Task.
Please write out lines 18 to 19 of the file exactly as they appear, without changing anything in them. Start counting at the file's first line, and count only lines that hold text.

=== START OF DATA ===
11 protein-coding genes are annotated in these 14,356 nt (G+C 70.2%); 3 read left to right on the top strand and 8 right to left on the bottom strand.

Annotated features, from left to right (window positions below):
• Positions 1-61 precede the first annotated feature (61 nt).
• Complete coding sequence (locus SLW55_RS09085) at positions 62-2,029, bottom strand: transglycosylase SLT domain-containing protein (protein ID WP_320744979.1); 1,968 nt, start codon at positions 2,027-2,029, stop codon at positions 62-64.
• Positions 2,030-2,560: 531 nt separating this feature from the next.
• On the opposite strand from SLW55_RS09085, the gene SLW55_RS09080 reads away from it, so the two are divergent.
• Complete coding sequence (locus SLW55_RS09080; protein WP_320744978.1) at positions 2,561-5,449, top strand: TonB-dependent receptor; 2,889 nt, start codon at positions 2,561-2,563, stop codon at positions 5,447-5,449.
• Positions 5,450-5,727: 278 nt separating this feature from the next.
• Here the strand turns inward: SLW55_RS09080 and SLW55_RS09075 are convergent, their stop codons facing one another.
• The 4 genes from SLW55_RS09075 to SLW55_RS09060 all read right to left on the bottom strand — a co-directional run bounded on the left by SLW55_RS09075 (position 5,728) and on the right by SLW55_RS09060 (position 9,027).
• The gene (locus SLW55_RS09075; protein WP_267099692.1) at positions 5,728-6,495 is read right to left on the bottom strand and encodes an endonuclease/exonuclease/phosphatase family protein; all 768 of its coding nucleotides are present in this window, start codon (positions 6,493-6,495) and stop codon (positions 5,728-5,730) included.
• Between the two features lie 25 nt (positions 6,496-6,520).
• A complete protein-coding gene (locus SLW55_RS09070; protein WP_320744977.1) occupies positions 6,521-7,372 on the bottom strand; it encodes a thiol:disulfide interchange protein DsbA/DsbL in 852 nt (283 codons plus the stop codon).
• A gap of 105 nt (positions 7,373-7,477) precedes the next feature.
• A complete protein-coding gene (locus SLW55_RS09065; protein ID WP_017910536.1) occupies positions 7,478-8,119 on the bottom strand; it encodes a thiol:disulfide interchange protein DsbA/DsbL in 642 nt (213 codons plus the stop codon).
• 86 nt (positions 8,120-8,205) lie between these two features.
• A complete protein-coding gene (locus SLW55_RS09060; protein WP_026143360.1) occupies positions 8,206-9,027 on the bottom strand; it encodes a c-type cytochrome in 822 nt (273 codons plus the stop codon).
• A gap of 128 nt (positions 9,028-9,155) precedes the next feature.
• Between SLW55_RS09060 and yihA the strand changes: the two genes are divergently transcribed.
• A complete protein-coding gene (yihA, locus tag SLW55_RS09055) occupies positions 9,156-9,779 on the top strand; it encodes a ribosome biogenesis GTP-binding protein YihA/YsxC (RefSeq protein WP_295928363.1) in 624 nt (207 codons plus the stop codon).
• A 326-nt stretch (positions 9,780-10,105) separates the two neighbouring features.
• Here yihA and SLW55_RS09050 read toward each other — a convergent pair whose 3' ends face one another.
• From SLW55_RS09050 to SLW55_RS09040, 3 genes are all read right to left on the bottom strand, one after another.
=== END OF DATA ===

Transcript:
• A gap of 128 nt (positions 9,028-9,155) precedes the next feature.
• Between SLW55_RS09060 and yihA the strand changes: the two genes are divergently transcribed.